That value isn’t necessarily derived from lower prices — though, of course, price is a strong loyalty motivator for consumers. As a giant retail leader that can compete on price better than any company thanks in large part to its economies of scale, Walmart has enjoyed a serious advantage with its Every Day Low Prices.
Over the past couple of years, more and more grocers, drugstores and other retailers have looked to compete with Walmart through other types of discounts and incentives — particularly those related to fuel. With the economy still struggling and gas prices going sky high, consumers have been particularly responsive to cents-off-per-gallon offers when they do their grocery shopping or buy at the local convenience store.
The news, then, that Walmart itself is joining the fuel incentive craze through a summer-long 10-cents-per-gallon discount at participating stations nationwide comes as big news for businesses looking to compete for share of wallet.
The discounts are available over the summer at participating Murphy USA and Walmart gas stations, and applies to gas purchases made when using a reloadable Walmart gift card, reloadable Walmart MoneyCard® or Walmart credit card from June 29 through September 30, 2011.
“Our customers have told us that high gas prices are a top budget concern, nearly as large an expense to their households as food and groceries,” said Stephen Quinn, chief marketing officer. “We listen to our customers and because we know they are feeling squeezed by gas prices, we’re implementing this gas Rollback to help them save, especially during high travel summer months.”
What does this mean for retailers looking to compete with Walmart? After all, competitors have already struggled to compete with Walmart on price through these discounts. Now, Walmart is offering fuel incentives as well. How can these competitors stand out and differentiate themselves from the pack, now that nearly everyone — including Walmart — offers the same type of discount?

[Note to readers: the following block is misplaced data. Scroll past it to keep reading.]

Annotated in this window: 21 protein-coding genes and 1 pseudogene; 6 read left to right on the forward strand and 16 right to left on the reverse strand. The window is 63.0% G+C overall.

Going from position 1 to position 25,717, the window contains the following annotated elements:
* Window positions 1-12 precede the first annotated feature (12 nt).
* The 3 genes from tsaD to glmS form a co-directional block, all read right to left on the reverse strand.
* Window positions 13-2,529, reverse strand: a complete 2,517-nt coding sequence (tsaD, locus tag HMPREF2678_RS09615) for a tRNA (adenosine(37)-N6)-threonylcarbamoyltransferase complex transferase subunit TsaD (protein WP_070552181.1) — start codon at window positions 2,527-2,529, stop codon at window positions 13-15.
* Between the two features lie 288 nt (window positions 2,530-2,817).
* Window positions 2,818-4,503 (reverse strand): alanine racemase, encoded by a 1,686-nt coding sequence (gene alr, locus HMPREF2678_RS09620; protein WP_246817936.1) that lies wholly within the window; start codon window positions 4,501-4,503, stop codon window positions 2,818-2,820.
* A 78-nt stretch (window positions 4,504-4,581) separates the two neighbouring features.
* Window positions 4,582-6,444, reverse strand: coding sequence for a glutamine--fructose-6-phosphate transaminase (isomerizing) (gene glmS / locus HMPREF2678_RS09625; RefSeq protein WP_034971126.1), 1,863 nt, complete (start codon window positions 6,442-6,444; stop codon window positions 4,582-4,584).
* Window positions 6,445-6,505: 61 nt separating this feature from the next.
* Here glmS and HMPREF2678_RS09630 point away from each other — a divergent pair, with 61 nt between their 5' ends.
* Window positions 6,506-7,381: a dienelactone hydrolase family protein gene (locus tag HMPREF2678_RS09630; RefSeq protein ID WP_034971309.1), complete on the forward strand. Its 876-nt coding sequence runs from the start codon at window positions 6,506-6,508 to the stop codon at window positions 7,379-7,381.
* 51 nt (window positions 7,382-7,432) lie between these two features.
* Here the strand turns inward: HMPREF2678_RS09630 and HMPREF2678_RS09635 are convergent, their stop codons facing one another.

Clearly, the answer is that competing on price is not the answer, since it is a battle that can’t be won against a retail behemoth that can beat prices and offer additional discounts at every turn.
However, Walmart does *not* have a loyalty program and can’t tie the fuel rollbacks to long-term loyalty in the way a retailer with a well-run loyalty program can. That offers an opening for the forward-thinking loyalty marketer: Can you tie a fuel rollback, which is really a straight discount, to a long-term loyalty incentive based on return trips? Or, can you also take the straight fuel discount to the next level, through targeted, CPG-tied bonus promotions that can’t be found next door? For our upcoming cover story, we spoke to one 200-store grocery chain in the southern U.S., Bi-Lo, that is doing just that through its FuelPerks! program.
The bottom line is, as we’ve said before, that you can’t just lower prices in the age of Walmart — you have to raise your game. Fuel incentives have soared in popularity, but if you just follow the herd or you’ll risk being unable to differentiate yourself in the marketplace.
In her role as Senior Editor, Sharon writes and edits stories for COLLOQUY magazine. She helps develop future communications and research initiatives, and also works on white papers and thought leadership content for other lines of business within LoyaltyOne.